When you order it is also better to have your worms picked up at the post office. Picking them up will save you some headache and the risk of loosing all your worms.

Prepare for Compost Worms to Arrive

Choose bedding material and place into the compost bin. Preferred bedding materials include:

  • 1” wide shredded paper strips. (remove glossy ads or print or staples)
  • Crush dried leaves
  • Shredded paper or cardboard (I love sending strips of waste paper through the paper shredder as the small pieces are easier on the worms)

Next, make sure you have food ready to feed them once they arrive. Collect two pounds of vegetable scraps (for each 1000 worms) to feed your worms the day they arrive. If you start with 2000 worms, you’ll need four pounds of food scraps.

How to Make a Worm Composting Bin

When Your Worms Arrive

Your worms will do better if you get them into their bin as soon as possible so don’t wait around.  

  1. Wet bedding so it is like a wrung out sponge/washrag. 
  2. Sprinkle a few handfuls of sand amongst the bedding.
  3. Place all but a few handfuls of bedding into the bin
  4. Place vegetable scraps into bedding on the left side of bin.
  5. Sprinkle worms on top of bedding  
  6. Cover worms with rest of moistened bedding
  7. Snap bin lid securely in place

Where to Keep Your Worm Compost Bin

Keeping your worms comfortable is going to keep them active and processing food scraps.  They need 50F to 80F temperatures but prefer to be in the 60’s range.  They often do very well in a basement or a heated garage. 

Some people keep their worm bins in the garden during warmer months of summer (but do be cognizant of summer heat as too hot of temperatures can roast the poor worms), and then bring them inside a warmer spot during the cold winter months. But the best place for them is where they are comfortable, their bin fits, and it makes it easy for you to use.  

How to Make a Worm Composting Bin

How to Feed Your Composting Worms

Mentally divide the bin into 4 rows.  Every week you will place your veggie scraps in one of the rows. I go left to right so it is easy to track and the worms aren’t going everywhere to find food. Make sure to cover the food with a top layer of bedding so it is all buried.      

For example:  Week 1 will be in row 1, moving to the right for each subsequent week’s feeding. In week 6, you’ll feed in row 2 (continuing to move to the right). By Week 11 will be in row 3.

Worms don’t enjoy being disturbed so it’s best to only feed them once a week.  We found it easiest to collect our vegetable scraps in a plastic container we kept in the fridge.   

Do not feed your worms more than they can eat each week as it will cause odor or fruit fly issues.  1000 worms will eat two pounds of kitchen waste each week.  If you ordered 2000 worms feeding them four pounds a week will prevent anyone escaping to look for food.

How to Make a Worm Composting Bin

What to Feed Your Worms

Your worms will eat all your veggie scraps, coffee grounds, loose tea leaves, and biodegradable tea bags (be sure to remove any staples).  Sprinkling ¼ cup of sand or crushed/powdered eggshell to every 2lbs of food in/on the scraps will help their gizzards break it all down and make you those beautiful worm castings to add to your garden soil.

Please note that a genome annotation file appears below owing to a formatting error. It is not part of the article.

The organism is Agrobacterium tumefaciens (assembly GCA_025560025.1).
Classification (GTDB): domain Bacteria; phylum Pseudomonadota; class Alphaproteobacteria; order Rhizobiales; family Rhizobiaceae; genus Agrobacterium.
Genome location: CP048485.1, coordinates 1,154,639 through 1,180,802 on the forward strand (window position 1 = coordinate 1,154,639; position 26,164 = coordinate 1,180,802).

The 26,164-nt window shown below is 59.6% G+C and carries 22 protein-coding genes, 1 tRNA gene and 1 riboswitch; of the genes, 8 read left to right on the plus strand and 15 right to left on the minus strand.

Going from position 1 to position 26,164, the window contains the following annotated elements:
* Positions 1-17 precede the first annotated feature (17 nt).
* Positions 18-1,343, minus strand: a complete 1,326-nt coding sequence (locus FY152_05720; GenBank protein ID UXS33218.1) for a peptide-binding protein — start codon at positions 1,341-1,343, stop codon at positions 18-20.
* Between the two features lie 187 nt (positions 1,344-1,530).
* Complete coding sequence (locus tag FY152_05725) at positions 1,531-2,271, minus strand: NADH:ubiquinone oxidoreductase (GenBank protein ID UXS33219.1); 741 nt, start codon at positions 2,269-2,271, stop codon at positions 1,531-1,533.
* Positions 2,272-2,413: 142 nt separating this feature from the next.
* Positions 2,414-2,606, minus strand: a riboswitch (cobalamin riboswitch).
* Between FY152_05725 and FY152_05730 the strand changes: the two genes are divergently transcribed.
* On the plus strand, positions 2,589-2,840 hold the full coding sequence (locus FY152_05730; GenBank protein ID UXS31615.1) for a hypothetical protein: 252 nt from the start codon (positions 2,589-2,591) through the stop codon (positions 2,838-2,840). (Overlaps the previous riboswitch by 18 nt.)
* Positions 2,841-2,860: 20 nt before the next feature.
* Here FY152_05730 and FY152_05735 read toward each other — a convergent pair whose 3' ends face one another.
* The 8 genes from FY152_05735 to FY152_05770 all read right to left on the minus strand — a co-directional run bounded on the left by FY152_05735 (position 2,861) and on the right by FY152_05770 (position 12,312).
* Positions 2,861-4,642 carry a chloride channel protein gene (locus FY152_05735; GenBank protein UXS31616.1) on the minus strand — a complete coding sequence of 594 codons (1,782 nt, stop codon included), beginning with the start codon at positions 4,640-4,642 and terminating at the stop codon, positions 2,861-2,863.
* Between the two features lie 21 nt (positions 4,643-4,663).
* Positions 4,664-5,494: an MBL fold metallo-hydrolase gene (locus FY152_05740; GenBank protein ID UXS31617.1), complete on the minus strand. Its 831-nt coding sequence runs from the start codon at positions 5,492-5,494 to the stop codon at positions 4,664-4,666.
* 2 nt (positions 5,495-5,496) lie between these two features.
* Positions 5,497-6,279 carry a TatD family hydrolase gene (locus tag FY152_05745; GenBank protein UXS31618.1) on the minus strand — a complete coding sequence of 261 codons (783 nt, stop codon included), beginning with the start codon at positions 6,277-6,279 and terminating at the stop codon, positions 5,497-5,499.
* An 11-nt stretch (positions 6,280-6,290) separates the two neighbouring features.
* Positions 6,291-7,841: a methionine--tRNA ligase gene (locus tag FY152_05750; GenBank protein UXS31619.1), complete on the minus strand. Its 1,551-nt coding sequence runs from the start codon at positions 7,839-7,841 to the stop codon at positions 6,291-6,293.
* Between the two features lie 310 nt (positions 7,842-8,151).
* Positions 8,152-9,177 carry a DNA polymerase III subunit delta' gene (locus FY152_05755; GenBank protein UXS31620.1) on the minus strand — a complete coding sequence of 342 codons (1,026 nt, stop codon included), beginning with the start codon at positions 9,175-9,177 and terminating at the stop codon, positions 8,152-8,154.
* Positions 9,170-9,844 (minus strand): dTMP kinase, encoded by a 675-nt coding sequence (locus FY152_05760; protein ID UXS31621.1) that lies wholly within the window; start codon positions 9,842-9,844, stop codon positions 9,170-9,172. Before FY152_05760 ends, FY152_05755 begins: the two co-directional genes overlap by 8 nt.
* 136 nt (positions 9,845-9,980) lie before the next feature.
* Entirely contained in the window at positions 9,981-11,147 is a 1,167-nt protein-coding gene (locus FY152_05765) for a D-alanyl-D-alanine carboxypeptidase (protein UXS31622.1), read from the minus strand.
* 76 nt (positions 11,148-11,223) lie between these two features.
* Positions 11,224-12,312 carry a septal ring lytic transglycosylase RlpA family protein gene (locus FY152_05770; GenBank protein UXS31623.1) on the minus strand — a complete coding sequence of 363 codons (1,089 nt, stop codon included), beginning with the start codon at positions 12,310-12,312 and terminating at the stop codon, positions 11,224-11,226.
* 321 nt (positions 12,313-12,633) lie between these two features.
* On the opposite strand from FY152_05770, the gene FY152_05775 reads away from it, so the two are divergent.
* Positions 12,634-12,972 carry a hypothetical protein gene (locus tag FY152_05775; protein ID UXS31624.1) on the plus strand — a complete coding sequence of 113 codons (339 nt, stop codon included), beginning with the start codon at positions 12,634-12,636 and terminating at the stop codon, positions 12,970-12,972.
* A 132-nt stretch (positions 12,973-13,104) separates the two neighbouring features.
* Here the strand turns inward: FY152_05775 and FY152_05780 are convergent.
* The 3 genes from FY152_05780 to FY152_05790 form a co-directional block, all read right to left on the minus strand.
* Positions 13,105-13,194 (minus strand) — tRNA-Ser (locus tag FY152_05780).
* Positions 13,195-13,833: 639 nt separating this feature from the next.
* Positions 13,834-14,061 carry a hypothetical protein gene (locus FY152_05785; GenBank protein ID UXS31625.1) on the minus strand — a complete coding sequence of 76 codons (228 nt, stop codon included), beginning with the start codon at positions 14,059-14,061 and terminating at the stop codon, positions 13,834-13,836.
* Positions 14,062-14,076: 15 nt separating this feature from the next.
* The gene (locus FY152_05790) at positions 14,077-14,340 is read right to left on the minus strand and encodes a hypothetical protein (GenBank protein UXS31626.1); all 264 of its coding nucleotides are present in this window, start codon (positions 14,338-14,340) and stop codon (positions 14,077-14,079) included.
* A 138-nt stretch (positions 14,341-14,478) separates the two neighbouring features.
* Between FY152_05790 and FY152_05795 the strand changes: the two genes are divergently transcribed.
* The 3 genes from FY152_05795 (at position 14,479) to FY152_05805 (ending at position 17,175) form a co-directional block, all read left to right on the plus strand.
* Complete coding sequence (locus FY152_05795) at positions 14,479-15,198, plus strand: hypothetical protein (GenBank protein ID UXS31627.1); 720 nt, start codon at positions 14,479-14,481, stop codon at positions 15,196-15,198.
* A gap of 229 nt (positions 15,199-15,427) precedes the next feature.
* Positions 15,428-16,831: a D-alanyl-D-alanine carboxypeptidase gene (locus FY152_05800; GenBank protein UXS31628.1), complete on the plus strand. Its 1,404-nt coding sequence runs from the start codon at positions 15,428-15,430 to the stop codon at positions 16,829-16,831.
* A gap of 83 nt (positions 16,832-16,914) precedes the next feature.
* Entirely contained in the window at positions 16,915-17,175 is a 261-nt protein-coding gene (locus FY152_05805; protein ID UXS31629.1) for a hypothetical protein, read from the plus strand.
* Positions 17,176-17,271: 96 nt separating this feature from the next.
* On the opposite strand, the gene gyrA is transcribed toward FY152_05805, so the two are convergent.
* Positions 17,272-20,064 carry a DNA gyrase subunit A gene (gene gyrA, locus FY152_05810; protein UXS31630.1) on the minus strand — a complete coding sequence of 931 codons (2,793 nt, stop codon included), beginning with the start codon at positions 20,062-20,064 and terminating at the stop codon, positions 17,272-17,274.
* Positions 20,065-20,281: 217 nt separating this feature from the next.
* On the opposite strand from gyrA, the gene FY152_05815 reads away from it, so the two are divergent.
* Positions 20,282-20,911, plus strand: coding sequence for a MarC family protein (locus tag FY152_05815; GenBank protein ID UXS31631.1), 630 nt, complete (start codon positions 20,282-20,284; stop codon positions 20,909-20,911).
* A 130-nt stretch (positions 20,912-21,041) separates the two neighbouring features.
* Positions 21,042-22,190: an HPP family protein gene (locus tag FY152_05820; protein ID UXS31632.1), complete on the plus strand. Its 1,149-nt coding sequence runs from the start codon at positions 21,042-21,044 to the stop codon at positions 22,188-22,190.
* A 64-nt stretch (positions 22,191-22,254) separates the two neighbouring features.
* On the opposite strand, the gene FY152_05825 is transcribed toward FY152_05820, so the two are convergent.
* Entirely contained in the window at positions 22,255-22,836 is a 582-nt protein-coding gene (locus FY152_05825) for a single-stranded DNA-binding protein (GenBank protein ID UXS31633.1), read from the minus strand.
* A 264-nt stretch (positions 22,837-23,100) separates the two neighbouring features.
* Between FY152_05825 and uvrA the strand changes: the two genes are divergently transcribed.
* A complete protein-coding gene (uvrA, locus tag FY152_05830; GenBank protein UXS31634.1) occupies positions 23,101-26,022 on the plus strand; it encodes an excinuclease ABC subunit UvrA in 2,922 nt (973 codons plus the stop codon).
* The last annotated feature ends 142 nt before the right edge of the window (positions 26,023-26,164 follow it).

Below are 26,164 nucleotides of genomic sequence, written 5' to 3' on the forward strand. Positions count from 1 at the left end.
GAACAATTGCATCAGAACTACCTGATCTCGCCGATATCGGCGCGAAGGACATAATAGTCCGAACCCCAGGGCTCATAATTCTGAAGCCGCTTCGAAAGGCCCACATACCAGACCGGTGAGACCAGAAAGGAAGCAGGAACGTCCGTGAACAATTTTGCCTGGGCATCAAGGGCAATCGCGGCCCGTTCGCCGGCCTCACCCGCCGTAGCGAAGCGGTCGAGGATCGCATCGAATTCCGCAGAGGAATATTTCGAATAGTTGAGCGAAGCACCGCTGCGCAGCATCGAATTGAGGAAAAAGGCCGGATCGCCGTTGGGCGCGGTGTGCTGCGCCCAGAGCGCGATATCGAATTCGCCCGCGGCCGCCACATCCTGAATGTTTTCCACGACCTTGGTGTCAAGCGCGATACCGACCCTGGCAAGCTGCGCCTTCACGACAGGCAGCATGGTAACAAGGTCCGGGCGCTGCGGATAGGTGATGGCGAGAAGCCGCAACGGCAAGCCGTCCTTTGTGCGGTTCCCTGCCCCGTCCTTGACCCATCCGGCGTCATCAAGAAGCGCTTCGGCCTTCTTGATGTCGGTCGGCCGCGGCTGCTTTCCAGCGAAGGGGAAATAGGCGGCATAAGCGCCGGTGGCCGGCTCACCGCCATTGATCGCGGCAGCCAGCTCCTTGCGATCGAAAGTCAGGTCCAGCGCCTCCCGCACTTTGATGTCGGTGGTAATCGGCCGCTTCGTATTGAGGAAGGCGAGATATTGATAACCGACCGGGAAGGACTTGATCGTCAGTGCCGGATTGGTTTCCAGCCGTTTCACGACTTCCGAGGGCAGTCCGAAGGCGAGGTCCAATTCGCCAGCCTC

What Not to Feed Your Worms 

While worms will eat a lot of different types of food, here are a few things to avoid feeding them

  • NO fruit scraps
  • avocado pits
  • large seeds
  • wood chunks (popsicle sticks etc)
  • citrus peels

Avoid feeding these items to minimize fruit flies, and to keep your worms healthy happy. Remember, these little wiggly worms don’t have teeth. 

What Will Your Worms Provide 

Your worms will provide you with wonderful worm castings in as few as 6 weeks. Worm castings are a type of natural fertilizer – prized by gardeners and called black gold for your garden. You can buy worm castings, but they’re very expensive so you may as well make your own!

The amount of worm castings you will get depends on so much: what the worms are fed and the quality of the scraps, how big your worm bin is, how many worms you started with, the temperature they’re working in, etc.. 

They will also provide you with more worms as they double in number about every 6 months.  With all those worm castings you may want to order more seeds for fall. Your garden is going to love you so much when you start feeding it worm castings. An extra benefit is worm castings make your veggies taste better.

How to Make a Worm Composting Bin

How to Separate Worms from their Castings

To separate the worms from their castings, simply dump and sift or pick them out before removing your worm castings from the bin.  Place all the castings directly in your garden or let them dry and store them in another bin so you can add it to your finished compost. 

Add fresh bedding and set up your bin again.  If you notice you have had more food waste than you were able to  feed to them, make another bin or give the worms to a friend or a local school.  

Finally, if you don’t enjoy having a worm farm you can simply start your own compost system outside during winter or summer.

Sounds pretty easy, right? Let’s do a bit more for the Earth this year and get started worm composting!

Do you have any questions or concerns about worm composting? Please leave them in the comments!

About Michelle Marine

Michelle Marine is the author of How to Raise Chickens for Meat, a long-time green-living enthusiast, and rural Iowa mom of four. She empowers families to grow and eat seasonal, local foods; to reduce their ecological footprint; and to come together through impactful travel.